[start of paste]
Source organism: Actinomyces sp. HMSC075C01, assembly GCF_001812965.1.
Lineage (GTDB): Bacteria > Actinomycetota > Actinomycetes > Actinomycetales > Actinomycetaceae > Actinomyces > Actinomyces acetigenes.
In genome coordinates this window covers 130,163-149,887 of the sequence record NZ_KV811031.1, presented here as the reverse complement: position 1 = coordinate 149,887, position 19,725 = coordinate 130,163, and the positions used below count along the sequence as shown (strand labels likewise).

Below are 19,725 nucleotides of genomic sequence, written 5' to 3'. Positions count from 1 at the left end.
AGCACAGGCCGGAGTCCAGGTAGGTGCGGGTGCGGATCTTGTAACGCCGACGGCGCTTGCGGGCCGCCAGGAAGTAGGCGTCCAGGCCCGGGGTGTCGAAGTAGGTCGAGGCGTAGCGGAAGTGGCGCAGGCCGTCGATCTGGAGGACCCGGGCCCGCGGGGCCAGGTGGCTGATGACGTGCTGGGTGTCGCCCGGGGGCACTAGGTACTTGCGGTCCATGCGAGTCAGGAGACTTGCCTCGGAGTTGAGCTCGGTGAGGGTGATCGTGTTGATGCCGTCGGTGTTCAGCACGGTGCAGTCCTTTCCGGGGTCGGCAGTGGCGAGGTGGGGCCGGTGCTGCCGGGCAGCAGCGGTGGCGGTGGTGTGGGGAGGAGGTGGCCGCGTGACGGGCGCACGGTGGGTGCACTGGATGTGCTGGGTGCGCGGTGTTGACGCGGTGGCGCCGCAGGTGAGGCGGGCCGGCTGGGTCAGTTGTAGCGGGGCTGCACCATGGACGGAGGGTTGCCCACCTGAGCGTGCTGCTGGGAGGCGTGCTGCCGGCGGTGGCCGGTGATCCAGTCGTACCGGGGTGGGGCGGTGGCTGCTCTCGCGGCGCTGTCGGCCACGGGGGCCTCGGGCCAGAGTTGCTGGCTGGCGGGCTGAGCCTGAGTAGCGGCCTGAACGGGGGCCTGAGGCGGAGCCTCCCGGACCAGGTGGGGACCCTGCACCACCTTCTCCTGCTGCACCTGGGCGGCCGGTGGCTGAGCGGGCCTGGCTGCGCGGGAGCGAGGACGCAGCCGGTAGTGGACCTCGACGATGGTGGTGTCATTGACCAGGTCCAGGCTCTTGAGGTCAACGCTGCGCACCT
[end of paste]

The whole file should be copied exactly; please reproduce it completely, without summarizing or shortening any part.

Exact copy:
Source organism: Actinomyces sp. HMSC075C01, assembly GCF_001812965.1.
Lineage (GTDB): Bacteria > Actinomycetota > Actinomycetes > Actinomycetales > Actinomycetaceae > Actinomyces > Actinomyces acetigenes.
In genome coordinates this window covers 130,163-149,887 of the sequence record NZ_KV811031.1, presented here as the reverse complement: position 1 = coordinate 149,887, position 19,725 = coordinate 130,163, and the positions used below count along the sequence as shown (strand labels likewise).

Below are 19,725 nucleotides of genomic sequence, written 5' to 3'. Positions count from 1 at the left end.
AGCACAGGCCGGAGTCCAGGTAGGTGCGGGTGCGGATCTTGTAACGCCGACGGCGCTTGCGGGCCGCCAGGAAGTAGGCGTCCAGGCCCGGGGTGTCGAAGTAGGTCGAGGCGTAGCGGAAGTGGCGCAGGCCGTCGATCTGGAGGACCCGGGCCCGCGGGGCCAGGTGGCTGATGACGTGCTGGGTGTCGCCCGGGGGCACTAGGTACTTGCGGTCCATGCGAGTCAGGAGACTTGCCTCGGAGTTGAGCTCGGTGAGGGTGATCGTGTTGATGCCGTCGGTGTTCAGCACGGTGCAGTCCTTTCCGGGGTCGGCAGTGGCGAGGTGGGGCCGGTGCTGCCGGGCAGCAGCGGTGGCGGTGGTGTGGGGAGGAGGTGGCCGCGTGACGGGCGCACGGTGGGTGCACTGGATGTGCTGGGTGCGCGGTGTTGACGCGGTGGCGCCGCAGGTGAGGCGGGCCGGCTGGGTCAGTTGTAGCGGGGCTGCACCATGGACGGAGGGTTGCCCACCTGAGCGTGCTGCTGGGAGGCGTGCTGCCGGCGGTGGCCGGTGATCCAGTCGTACCGGGGTGGGGCGGTGGCTGCTCTCGCGGCGCTGTCGGCCACGGGGGCCTCGGGCCAGAGTTGCTGGCTGGCGGGCTGAGCCTGAGTAGCGGCCTGAACGGGGGCCTGAGGCGGAGCCTCCCGGACCAGGTGGGGACCCTGCACCACCTTCTCCTGCTGCACCTGGGCGGCCGGTGGCTGAGCGGGCCTGGCTGCGCGGGAGCGAGGACGCAGCCGGTAGTGGACCTCGACGATGGTGGTGTCATTGACCAGGTCCAGGCTCTTGAGGTCAACGCTGCGCACCT